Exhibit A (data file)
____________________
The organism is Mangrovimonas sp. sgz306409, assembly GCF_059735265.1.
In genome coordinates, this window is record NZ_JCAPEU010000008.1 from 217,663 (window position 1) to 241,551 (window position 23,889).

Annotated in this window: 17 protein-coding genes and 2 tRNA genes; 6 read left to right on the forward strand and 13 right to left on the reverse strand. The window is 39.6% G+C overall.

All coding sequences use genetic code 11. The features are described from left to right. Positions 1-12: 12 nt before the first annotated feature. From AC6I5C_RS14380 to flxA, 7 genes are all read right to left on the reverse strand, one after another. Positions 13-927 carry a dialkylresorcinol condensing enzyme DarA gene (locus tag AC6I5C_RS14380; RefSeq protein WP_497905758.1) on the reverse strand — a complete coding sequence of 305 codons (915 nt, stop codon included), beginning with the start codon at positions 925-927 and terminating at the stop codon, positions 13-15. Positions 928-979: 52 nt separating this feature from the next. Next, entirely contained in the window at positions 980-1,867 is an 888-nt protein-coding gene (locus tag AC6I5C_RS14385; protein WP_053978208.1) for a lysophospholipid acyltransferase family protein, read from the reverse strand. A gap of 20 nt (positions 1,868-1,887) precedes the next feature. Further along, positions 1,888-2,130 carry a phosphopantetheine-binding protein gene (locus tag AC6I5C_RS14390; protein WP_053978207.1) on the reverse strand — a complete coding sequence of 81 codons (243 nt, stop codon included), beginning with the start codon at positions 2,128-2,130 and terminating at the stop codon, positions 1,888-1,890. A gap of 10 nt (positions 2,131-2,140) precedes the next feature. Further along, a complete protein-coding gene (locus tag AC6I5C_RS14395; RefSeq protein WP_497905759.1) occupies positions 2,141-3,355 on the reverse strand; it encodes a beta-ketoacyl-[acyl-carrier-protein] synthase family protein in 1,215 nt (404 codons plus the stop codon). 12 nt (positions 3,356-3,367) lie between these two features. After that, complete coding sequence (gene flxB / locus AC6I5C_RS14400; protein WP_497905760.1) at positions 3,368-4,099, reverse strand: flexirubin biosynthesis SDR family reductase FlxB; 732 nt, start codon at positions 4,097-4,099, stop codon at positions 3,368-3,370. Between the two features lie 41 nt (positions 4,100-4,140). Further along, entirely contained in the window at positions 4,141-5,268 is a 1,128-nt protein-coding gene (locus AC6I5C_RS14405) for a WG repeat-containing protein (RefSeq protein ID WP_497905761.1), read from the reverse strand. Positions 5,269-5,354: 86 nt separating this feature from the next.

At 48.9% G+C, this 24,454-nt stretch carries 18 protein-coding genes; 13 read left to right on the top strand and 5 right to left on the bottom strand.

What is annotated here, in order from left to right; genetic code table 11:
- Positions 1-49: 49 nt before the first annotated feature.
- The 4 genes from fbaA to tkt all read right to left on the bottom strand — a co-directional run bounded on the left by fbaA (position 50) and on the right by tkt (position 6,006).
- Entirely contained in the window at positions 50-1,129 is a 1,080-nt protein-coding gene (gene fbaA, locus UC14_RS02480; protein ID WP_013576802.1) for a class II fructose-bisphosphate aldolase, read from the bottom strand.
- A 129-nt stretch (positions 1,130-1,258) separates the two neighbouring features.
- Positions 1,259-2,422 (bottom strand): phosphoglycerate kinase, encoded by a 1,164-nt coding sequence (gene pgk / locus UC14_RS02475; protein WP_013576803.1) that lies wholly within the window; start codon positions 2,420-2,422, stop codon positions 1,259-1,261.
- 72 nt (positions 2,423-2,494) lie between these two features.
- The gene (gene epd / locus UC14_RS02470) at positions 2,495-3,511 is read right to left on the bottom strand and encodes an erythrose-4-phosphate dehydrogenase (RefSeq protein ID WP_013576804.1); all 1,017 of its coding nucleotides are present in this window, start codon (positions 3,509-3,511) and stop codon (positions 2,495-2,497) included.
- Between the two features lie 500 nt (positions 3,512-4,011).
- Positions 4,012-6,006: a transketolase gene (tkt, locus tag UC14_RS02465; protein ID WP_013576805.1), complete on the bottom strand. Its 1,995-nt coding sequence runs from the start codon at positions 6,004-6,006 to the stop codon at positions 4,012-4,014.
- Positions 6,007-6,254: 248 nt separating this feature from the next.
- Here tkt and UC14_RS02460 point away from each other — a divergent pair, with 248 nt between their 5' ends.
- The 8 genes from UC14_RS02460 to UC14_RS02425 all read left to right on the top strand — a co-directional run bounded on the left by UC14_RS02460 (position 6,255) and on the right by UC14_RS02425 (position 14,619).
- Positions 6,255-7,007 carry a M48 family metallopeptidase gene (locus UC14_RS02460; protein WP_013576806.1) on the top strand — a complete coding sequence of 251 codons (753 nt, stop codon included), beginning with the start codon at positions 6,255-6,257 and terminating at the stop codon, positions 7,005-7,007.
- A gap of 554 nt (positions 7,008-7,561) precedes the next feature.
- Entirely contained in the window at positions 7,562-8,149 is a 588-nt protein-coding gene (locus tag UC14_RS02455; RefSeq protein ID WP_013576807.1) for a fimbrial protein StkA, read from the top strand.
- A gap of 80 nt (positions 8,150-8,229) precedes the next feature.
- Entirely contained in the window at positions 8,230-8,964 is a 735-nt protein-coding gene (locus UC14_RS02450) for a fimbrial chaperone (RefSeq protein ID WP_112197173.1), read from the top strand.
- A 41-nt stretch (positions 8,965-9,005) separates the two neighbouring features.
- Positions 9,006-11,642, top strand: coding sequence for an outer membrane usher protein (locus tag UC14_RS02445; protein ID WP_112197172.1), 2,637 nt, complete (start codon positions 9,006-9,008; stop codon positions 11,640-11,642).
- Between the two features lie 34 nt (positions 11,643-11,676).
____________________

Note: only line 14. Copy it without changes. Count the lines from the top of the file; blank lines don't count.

- Between the two features lie 500 nt (positions 3,512-4,011).